Ryzulla

Move content on canvas background following mouse over

Recommended Posts

 

On 3/13/2018 at 4:45 AM, Sahil said:

About the particles, I visited three js page and spent 5-6 hours going through every example. (maybe more :D ) So I was wondering if these libraries use some kind of particle engine or it is just magic of webGL or something else. Because I see great difference in three js examples and 2d canvas performance. But I wanted to go through it first before asking you too many crazy questions.

 

Three.js isn't fast due to some creative way of coding things. It's because of WebGL rendering. The speed comes from using the GPU instead of the CPU. For a good explanation of why the GPU is so fast, read this introduction to shaders. A GPU has 1000s of threads that can do trig and matrix operations at the speed of light!!! That's how fast electricity can go.

https://thebookofshaders.com/01/

 

WebGL uses the <canvas> element, but its API is completely different. It's based on OpenGL. Just look at how much code is required to draw a white square on the screen. :shock: :o

https://developer.mozilla.org/en-US/docs/Web/API/WebGL_API/Tutorial/Adding_2D_content_to_a_WebGL_context

 

When people say they know WebGL, there's a good chance that they might be stretching the truth. What they mean is that they know a WebGL library like three.js or PixiJS. It's hard to find somebody that can do WebGL programming without a library.

 

I'll show how to speed up a 2d canvas in another post.

  • Like 2

Share this post


Link to post
Share on other sites

Ya shader is something that I was planning to look into but wanted to start with 2d canvas before jumping to advanced stuff.

 

Quote

I'll show how to speed up a 2d canvas in another post.


I have been through following article about optimizing canvas but it feels like more can be done, so looking forward to your post.

 

https://developer.mozilla.org/en-US/docs/Web/API/Canvas_API/Tutorial/Optimizing_canvas

 

Quote

 

Actually I am below average and I think every regular member is a lot smarter than me. Except one I guess, though I can't name anybody.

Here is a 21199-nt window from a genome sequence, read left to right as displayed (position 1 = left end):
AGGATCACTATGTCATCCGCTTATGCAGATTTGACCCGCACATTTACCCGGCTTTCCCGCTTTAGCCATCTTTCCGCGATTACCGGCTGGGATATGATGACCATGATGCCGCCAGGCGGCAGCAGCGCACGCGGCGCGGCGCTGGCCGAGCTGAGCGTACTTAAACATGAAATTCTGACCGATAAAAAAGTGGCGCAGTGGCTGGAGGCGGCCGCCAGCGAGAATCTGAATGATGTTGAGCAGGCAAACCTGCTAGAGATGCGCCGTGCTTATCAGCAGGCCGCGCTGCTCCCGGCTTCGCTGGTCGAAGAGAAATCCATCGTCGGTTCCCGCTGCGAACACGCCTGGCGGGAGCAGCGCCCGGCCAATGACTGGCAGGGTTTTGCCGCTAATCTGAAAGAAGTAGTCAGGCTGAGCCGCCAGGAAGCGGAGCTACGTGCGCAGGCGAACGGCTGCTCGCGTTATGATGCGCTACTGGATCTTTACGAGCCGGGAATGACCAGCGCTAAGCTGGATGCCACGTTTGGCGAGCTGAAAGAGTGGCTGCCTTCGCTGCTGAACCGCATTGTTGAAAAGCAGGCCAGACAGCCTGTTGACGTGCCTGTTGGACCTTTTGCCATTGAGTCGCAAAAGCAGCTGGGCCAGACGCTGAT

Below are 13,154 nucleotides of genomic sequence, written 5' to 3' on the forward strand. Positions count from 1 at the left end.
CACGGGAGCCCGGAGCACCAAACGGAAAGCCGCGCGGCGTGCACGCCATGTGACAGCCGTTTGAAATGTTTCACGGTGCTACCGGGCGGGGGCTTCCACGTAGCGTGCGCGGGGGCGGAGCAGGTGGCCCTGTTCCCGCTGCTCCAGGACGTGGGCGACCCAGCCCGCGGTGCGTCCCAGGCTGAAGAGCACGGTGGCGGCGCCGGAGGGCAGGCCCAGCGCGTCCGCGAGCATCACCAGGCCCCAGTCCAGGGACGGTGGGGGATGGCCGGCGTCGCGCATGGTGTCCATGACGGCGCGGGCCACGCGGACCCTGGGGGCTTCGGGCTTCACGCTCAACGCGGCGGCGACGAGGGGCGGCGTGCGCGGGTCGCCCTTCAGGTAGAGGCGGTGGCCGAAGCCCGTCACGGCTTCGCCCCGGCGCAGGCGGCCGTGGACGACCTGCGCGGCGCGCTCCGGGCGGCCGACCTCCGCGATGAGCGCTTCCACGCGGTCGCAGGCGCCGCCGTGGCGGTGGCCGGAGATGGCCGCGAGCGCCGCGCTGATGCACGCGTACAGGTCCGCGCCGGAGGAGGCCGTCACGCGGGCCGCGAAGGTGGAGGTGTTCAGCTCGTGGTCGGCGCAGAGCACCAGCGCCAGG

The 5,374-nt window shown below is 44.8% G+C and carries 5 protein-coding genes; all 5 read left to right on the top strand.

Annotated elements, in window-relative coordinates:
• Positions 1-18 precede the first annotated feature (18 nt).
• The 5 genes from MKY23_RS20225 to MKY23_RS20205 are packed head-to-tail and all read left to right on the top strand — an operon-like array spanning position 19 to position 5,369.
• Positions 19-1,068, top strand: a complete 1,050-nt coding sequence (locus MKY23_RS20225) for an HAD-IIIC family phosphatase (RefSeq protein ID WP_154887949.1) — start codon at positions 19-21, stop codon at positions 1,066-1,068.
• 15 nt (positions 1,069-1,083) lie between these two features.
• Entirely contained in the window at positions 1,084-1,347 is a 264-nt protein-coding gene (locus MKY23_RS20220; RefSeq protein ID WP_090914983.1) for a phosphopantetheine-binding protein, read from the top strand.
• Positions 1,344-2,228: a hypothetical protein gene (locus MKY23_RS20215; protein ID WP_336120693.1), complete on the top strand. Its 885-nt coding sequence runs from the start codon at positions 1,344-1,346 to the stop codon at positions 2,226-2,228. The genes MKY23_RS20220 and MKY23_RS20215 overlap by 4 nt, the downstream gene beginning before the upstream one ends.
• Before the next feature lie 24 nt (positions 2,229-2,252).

Oh BTW, I was just kidding. I wanted every regular member to think I am talking about them. :D

  • Like 1

Share this post


Link to post
Share on other sites

Yep, I figured you were looking at that page. Long story short, drawing a path is what makes SVG so slow. PixiJS and Three.js are fast because they generally don't use dynamically generated content like a path. 

 

Draw your path on a separate canvas element, and then draw that canvas on your main canvas using the .drawImage() method.

https://developer.mozilla.org/en-US/docs/Web/API/CanvasRenderingContext2D/drawImage

 

  • Like 2

Share this post


Link to post
Share on other sites

You can draw a canvas on another canvas. You can even draw a canvas on itself. :shock:

 

 

  • Like 2
  • Haha 1

Share this post


Link to post
Share on other sites

And on the topic of paths. I always see people claim that canvas doesn't use vectors. This is simply false. All you have to do is scale up a path to see that canvas uses vectors.

 

 

 

 

  • Like 2

Share this post


Link to post
Share on other sites

And how does SVG receive mouse events on a path or stroke? Through some canvas methods. :o

 

 

 

  • Like 3

Share this post


Link to post
Share on other sites

Check out this thread for some canvas tips.

 

  • Like 2

Share this post


Link to post
Share on other sites
Quote

And how does SVG receive mouse events on a path or stroke? Through some canvas methods. 

 

Oh I saw that demo on codepen, it is really impressive. I was wondering if it can be used to perform hit tests on objects with odd shapes but yet to go through the code.

  • Like 1

Share this post


Link to post
Share on other sites
11 hours ago, Sahil said:

 

Oh I saw that demo on codepen, it is really impressive. I was wondering if it can be used to perform hit tests on objects with odd shapes but yet to go through the code.

 

It could be used for shapes by converting the shape to a polygon, but if you're going that route you can just do polygon hit testing, which would be faster. I have some code if you want to see how that's done.

 

For games I use this PhysicsEditor to generate the hit polygons. You normally don't need pixel perfect hit detection. Just close enough.

https://www.codeandweb.com/physicseditor

 

  • Like 2

Share this post


Link to post
Share on other sites

When I was creating demo for this thread, I asked myself few times 'should I spend so much time creating this demo?'. Glad I did, it turned out to be worth a lot more than what I was expecting. Thanks Blake. :D

  • Like 2
  • Thanks 1

Share this post


Link to post
Share on other sites

Here's your demo using an offscreen canvas. It probably won't help with performance as the paths you are drawing are relatively simple. The slowest part of your demo is the trig. Math functions like cos, sin, and sqrt can be slow, and there's not a lot you can do about that.

 

 

 

Anti-aliasing can be difficult in both canvas and SVG as an odd width stroke will straddle a pixel.

 

LoaeKIe.jpg

 

 

Sometimes you can make it sharper by moving the stroke over half a pixel. Scale will of course need to be taken into consideration for when this will work.

 

d0c36oP.jpg

 

 

Related post...

 

 

 

  • Like 4

Share this post


Link to post
Share on other sites

Create an account or sign in to comment

You need to be a member in order to leave a comment

Create an account

Sign up for a new account in our community. It's easy!

Register a new account

Sign in

Already have an account? Sign in here.

Sign In Now

  • Recently Browsing   0 members

    No registered users viewing this page.